I am attempting to pass in and extract data from a C program from my node-red application. I have successfully been able to pass out data in my C program from stdout into node red but am unsure as to how to get data into my C program from node-red. Will I need to use some sort of inter process mechanism like linux d-bus etc?
Depends how complex the data is. For simple data, Colin's suggestion of command line parameters may be sufficient. For text-based but longer data, you could make your C++ app accept piped input from std-in.
For more complex data or better performance most of what you may choose to use would need you to turn your app into a daemon/service so that it could be listening on a port or pipe. Probably not what you want. You could also write your c++ code as a library and then wrap it with a Node.js module that could be used inside Node-RED.
You may wish to avoid platform-specific IPC though since that restricts what platforms you can run on - which may or may not be an issue for you.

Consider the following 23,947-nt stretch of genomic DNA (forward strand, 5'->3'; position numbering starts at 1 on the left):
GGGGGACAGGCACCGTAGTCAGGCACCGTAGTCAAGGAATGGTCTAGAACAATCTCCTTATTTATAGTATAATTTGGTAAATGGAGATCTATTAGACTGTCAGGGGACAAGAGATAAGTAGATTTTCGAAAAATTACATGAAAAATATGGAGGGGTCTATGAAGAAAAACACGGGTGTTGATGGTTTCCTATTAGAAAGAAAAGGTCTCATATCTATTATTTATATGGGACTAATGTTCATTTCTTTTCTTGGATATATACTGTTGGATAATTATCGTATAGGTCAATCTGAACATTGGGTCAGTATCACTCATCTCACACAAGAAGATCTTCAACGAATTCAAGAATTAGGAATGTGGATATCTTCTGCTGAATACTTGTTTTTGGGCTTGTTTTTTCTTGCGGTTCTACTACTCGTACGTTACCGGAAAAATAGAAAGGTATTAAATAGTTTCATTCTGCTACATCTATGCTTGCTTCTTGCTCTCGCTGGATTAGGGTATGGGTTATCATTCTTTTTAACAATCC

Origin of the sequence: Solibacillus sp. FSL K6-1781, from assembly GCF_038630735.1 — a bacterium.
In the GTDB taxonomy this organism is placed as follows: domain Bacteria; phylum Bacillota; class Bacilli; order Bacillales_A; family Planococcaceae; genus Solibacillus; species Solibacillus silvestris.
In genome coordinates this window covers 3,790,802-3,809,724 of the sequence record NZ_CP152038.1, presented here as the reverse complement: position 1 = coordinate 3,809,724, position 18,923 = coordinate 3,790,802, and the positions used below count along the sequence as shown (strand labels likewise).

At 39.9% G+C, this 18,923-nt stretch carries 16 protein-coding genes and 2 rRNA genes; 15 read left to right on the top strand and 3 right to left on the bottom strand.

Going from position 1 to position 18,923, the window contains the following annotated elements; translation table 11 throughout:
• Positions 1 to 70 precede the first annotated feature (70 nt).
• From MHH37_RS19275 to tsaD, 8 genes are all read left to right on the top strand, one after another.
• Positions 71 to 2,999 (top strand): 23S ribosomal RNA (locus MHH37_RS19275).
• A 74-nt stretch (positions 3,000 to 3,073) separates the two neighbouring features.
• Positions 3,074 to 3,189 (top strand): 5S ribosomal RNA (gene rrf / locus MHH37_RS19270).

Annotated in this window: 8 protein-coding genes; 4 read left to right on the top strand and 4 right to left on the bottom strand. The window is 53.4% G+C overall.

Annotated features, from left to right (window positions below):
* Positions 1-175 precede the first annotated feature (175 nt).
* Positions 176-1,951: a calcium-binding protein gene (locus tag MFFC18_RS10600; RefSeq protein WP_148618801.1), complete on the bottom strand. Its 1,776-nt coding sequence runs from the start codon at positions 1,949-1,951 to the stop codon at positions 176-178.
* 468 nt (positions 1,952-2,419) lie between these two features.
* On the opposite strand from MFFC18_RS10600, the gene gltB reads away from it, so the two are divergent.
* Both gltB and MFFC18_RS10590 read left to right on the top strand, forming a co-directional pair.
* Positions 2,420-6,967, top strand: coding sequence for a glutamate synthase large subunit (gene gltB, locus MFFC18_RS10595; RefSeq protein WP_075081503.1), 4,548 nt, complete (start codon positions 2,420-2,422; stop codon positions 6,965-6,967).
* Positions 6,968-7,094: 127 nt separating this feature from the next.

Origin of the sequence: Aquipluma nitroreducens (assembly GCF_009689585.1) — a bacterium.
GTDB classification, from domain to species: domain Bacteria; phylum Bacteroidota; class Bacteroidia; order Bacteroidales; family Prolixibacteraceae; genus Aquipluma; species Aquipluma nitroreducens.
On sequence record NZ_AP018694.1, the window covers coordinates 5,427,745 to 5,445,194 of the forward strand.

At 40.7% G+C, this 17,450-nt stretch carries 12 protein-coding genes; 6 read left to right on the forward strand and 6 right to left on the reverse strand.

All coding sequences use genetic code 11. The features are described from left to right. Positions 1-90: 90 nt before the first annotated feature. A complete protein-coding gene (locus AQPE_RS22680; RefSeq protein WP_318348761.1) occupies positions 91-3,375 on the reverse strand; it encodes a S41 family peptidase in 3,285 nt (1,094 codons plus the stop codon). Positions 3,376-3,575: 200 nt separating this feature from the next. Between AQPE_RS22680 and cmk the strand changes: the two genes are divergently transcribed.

The C application will be long running and sending floats, nothing too fancy. I would also like to send data (floats, ints etc) to the C program whilst its running so I don't think I would be able to pass that data into the C program using command line parameters. Hope that paints a better picture of what I'm trying to do.
In that case, Node-RED can use many different IPC methods - though I've never actually gotten round to trying UNIX pipes
But if you are happy to have another service running (the MQTT broker), certainly MQTT makes this pretty straight-forwards though at the cost of some bloat in your C++ app since you will need a suitable MQTT library linked or compiled in. But truthfully, if your C++ programme can create a TCP or UDP listener and sender, that might be enough. But MQTT will give you more flexibility of course and some pre-built structure to work with.
I'll experiment with both the MQTT approach first as this seems more straight forward than using UNIX pipes. I will however investigate using pipes as this seems to be more efficient, are there any resources you know that would help me get started with UNIX pipes?
Well they seem to be one of UNIX's (actually I think they may be a POSIX standard) better kept secrets. So I've never found a lot of information that didn't need a lot of head-scratching and re-reading
But I have played with them and got them working between Node.js apps in the past - my understanding is that Node-RED should also allow them in some places but I'm afraid that I've not tried.